Large migrating birds gather in a marsh.
Sandhill cranes at the Whitewater Drew State Wildlife Refuge, near McNeal, Arizona. Leah Moffatt/Flickr, CC BY-SA

Wildlife conservation is benefiting from the fear, racism and sustained social conflict that drive gun sales. This raises a moral question: Is this the right way to fund conservation?

Promoting nonhunting gun use

As gun sales grow, the firearms industry has pushed to use Pittman-Robertson funds to support nonhunting gun uses. Gun manufacturers and sportsmen groups endorsed a set of reforms to Pittman-Robertson that became law in 2020. These changes allow state and federal agencies to use Pittman-Robertson funds to promote recreational shooting and purchase land for shooting ranges.

Some organizations are concerned that these changes will redirect funding from wildlife restoration to target practice and marksmanship. But hunting and shooting organizations argue that the new rules will generate more money for conservation activities. As a former president of the Association of Fish and Wildlife Agencies stated in a recent interview: “The goal is to improve and build more shooting ranges, this is where the money comes from.”

New sources for conservation funding

Other groups have proposed ways to make wildlife conservation less dependent on guns.

One idea from some backcountry hunters and Forest Service employees is to create a “backpack tax” on equipment used for outdoor activities like hiking and birding. The outdoor industry has opposed these proposals, arguing that it is impossible to discern the actual use of outdoor products, and that such taxes may create more barriers for low-income individuals to participate in outdoor activities.


Another proposal – this one embraced by the outdoor industry – asserts that Congress should leverage existing funds from other sources to support conservation. Moving away from funds generated by hunters could also give state agencies greater freedom to undertake projects for species other than popular game like deer and elk, which often are the focus of state conservation policies.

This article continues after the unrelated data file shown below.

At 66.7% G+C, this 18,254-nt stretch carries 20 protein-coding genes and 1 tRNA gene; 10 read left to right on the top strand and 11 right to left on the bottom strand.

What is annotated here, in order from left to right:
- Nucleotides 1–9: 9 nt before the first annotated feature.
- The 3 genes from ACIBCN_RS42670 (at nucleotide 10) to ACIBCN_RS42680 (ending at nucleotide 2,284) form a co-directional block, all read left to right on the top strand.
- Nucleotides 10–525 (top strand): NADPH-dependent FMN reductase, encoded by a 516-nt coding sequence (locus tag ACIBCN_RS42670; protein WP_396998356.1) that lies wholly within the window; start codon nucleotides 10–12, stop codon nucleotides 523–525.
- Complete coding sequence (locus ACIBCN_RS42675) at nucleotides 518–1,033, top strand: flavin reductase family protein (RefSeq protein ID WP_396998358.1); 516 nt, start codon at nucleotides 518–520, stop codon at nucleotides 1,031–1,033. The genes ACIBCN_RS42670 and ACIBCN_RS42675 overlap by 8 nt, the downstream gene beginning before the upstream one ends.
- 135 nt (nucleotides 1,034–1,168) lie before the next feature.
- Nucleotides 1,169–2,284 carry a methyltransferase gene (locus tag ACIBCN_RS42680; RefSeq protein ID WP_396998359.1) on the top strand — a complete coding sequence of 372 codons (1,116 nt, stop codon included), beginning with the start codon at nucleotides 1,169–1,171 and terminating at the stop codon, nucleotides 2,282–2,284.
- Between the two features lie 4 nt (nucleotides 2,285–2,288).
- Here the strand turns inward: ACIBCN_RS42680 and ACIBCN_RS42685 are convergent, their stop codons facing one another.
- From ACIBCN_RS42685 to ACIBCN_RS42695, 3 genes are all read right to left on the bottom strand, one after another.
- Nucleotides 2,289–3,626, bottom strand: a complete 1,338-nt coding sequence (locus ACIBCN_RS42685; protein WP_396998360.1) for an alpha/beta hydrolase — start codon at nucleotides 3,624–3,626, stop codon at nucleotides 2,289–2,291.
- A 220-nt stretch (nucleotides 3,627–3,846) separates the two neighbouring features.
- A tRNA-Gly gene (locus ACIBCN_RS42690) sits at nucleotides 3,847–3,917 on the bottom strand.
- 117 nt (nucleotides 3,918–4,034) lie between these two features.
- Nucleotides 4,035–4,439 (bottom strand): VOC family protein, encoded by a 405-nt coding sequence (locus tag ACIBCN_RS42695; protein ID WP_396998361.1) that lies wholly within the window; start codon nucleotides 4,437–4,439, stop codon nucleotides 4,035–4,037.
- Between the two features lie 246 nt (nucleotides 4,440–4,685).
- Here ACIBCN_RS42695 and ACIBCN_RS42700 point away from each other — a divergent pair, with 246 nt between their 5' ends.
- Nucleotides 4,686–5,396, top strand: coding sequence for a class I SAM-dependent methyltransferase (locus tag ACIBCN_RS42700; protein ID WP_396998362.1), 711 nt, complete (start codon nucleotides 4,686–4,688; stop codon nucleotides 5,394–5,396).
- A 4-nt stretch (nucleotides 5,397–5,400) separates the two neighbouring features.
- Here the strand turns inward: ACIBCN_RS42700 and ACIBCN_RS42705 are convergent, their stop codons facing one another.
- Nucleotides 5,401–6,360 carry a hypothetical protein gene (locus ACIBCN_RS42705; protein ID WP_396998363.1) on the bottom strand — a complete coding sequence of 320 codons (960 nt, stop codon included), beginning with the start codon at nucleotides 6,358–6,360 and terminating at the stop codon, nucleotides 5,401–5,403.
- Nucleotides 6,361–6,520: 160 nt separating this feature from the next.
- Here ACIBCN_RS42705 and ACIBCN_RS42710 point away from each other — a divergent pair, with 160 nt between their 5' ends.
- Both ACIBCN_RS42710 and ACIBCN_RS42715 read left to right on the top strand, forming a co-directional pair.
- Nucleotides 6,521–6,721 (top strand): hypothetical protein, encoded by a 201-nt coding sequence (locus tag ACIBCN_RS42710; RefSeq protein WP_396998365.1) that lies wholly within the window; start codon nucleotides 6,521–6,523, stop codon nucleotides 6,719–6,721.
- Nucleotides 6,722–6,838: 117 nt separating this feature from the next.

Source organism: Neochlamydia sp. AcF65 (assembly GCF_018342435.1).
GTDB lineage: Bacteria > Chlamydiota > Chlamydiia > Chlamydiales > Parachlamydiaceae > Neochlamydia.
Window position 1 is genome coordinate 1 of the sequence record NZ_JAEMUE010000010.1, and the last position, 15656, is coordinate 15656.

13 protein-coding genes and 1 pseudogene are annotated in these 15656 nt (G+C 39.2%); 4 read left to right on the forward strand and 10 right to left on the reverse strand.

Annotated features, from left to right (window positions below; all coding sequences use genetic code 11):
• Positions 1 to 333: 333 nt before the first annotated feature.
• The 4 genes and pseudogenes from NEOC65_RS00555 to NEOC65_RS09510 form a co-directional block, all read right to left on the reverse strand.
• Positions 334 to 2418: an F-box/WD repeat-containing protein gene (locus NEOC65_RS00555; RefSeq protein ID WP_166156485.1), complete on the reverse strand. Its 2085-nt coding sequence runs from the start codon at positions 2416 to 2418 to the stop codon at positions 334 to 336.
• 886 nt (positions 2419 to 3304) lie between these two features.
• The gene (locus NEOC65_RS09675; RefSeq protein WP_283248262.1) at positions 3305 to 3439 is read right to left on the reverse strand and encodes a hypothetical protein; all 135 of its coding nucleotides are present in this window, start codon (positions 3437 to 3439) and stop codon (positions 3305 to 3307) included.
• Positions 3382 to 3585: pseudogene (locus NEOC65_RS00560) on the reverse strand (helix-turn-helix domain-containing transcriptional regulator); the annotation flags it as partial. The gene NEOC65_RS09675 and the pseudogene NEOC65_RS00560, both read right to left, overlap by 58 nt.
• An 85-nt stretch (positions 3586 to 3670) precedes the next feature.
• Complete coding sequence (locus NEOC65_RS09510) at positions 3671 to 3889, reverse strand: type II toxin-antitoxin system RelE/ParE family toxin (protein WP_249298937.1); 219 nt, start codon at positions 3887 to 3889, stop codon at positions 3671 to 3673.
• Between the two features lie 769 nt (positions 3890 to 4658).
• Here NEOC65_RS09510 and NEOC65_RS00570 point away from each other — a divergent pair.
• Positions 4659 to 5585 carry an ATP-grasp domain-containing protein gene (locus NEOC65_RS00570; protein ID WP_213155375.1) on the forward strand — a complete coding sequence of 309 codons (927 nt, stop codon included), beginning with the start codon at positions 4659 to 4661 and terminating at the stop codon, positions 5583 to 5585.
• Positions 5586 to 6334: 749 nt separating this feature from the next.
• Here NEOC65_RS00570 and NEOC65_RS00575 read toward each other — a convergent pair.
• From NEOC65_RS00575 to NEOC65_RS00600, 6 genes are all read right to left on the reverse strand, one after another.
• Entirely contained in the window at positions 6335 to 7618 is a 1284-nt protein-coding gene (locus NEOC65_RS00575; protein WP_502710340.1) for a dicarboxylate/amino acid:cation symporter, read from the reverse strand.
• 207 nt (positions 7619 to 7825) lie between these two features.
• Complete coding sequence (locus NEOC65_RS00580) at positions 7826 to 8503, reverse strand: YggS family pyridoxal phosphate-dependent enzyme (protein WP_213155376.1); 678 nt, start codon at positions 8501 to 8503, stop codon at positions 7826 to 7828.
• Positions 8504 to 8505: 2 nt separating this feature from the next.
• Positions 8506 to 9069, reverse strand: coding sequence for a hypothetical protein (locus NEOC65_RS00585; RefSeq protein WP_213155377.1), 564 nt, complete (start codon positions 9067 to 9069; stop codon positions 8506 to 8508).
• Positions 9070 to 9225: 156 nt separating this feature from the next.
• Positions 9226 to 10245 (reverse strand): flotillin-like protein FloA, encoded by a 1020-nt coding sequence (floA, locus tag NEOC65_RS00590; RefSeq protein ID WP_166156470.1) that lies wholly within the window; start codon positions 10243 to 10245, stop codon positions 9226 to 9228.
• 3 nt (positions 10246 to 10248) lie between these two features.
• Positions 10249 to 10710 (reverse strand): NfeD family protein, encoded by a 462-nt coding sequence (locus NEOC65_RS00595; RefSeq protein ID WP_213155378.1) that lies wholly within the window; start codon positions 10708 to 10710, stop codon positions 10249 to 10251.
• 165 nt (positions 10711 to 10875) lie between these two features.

This idea has bipartisan support and is moving through Congress as part of the Recovering America’s Wildlife Act. That bill would direct $1.3 billion from the Treasury to the Pittman-Robertson Account, with a dedicated portion for endangered species recovery.

So long as hunting is part of the U.S. model of wildlife management, firearms will be intertwined with conservation. As we see it, though, proposals to change funding sources could help to address the moral concerns that grow out of this relationship, and could create opportunities for more effective conservation.

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John Casellas Connors, Assistant Professor of Geography, Texas A&M University and Christopher Rea, Assistant Professor of Public Affairs, The Ohio State University

This article is republished from The Conversation under a Creative Commons license. Read the original article.